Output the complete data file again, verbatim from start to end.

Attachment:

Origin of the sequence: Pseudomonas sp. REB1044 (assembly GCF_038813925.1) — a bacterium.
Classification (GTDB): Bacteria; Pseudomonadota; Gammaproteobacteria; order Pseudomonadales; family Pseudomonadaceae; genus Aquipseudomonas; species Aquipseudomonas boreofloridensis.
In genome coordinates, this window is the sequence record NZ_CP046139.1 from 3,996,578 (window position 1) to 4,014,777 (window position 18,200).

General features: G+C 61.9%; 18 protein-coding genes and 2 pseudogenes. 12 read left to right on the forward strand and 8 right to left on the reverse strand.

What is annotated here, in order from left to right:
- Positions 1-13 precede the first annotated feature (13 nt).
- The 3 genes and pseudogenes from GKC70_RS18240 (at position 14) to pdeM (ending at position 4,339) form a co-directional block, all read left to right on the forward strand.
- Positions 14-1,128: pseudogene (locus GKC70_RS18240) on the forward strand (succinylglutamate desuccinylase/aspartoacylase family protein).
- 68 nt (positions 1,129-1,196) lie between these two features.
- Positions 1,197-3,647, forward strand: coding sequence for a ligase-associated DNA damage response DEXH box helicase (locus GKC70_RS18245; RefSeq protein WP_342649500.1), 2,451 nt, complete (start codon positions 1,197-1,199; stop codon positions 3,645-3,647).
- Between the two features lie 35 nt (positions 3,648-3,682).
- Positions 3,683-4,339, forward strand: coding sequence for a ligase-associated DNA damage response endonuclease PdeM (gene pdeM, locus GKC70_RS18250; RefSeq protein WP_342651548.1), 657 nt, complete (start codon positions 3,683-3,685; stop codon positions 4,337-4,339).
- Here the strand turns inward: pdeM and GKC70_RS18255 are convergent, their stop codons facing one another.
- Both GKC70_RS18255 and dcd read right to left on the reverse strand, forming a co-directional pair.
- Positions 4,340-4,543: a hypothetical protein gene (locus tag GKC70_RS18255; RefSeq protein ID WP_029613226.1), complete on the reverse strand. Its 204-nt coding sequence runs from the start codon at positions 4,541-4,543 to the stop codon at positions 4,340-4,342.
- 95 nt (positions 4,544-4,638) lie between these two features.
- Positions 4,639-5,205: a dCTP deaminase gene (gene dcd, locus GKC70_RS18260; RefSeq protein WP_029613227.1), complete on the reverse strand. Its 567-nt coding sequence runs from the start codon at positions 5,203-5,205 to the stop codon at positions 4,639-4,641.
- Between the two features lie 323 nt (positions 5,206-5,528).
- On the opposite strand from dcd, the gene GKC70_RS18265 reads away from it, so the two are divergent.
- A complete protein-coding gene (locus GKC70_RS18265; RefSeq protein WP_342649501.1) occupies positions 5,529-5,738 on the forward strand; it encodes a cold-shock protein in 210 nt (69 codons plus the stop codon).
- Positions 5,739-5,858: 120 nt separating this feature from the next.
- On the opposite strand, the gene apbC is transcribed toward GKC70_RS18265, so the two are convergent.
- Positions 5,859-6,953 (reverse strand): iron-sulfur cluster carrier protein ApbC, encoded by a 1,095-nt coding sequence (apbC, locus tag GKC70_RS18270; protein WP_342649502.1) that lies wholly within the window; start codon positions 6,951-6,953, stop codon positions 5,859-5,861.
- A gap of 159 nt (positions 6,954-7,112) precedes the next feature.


Origin of the sequence: Pseudomonas sp. REB1044 (assembly GCF_038813925.1) — a bacterium.
Classification (GTDB): Bacteria; Pseudomonadota; Gammaproteobacteria; order Pseudomonadales; family Pseudomonadaceae; genus Aquipseudomonas; species Aquipseudomonas boreofloridensis.
In genome coordinates, this window is the sequence record NZ_CP046139.1 from 3,996,578 (window position 1) to 4,014,777 (window position 18,200).

General features: G+C 61.9%; 18 protein-coding genes and 2 pseudogenes. 12 read left to right on the forward strand and 8 right to left on the reverse strand.

What is annotated here, in order from left to right:
- Positions 1-13 precede the first annotated feature (13 nt).
- The 3 genes and pseudogenes from GKC70_RS18240 (at position 14) to pdeM (ending at position 4,339) form a co-directional block, all read left to right on the forward strand.
- Positions 14-1,128: pseudogene (locus GKC70_RS18240) on the forward strand (succinylglutamate desuccinylase/aspartoacylase family protein).
- 68 nt (positions 1,129-1,196) lie between these two features.
- Positions 1,197-3,647, forward strand: coding sequence for a ligase-associated DNA damage response DEXH box helicase (locus GKC70_RS18245; RefSeq protein WP_342649500.1), 2,451 nt, complete (start codon positions 1,197-1,199; stop codon positions 3,645-3,647).
- Between the two features lie 35 nt (positions 3,648-3,682).
- Positions 3,683-4,339, forward strand: coding sequence for a ligase-associated DNA damage response endonuclease PdeM (gene pdeM, locus GKC70_RS18250; RefSeq protein WP_342651548.1), 657 nt, complete (start codon positions 3,683-3,685; stop codon positions 4,337-4,339).
- Here the strand turns inward: pdeM and GKC70_RS18255 are convergent, their stop codons facing one another.
- Both GKC70_RS18255 and dcd read right to left on the reverse strand, forming a co-directional pair.
- Positions 4,340-4,543: a hypothetical protein gene (locus tag GKC70_RS18255; RefSeq protein ID WP_029613226.1), complete on the reverse strand. Its 204-nt coding sequence runs from the start codon at positions 4,541-4,543 to the stop codon at positions 4,340-4,342.
- 95 nt (positions 4,544-4,638) lie between these two features.
- Positions 4,639-5,205: a dCTP deaminase gene (gene dcd, locus GKC70_RS18260; RefSeq protein WP_029613227.1), complete on the reverse strand. Its 567-nt coding sequence runs from the start codon at positions 5,203-5,205 to the stop codon at positions 4,639-4,641.
- Between the two features lie 323 nt (positions 5,206-5,528).
- On the opposite strand from dcd, the gene GKC70_RS18265 reads away from it, so the two are divergent.
- A complete protein-coding gene (locus GKC70_RS18265; RefSeq protein WP_342649501.1) occupies positions 5,529-5,738 on the forward strand; it encodes a cold-shock protein in 210 nt (69 codons plus the stop codon).
- Positions 5,739-5,858: 120 nt separating this feature from the next.
- On the opposite strand, the gene apbC is transcribed toward GKC70_RS18265, so the two are convergent.
- Positions 5,859-6,953 (reverse strand): iron-sulfur cluster carrier protein ApbC, encoded by a 1,095-nt coding sequence (apbC, locus tag GKC70_RS18270; protein WP_342649502.1) that lies wholly within the window; start codon positions 6,951-6,953, stop codon positions 5,859-5,861.
- A gap of 159 nt (positions 6,954-7,112) precedes the next feature.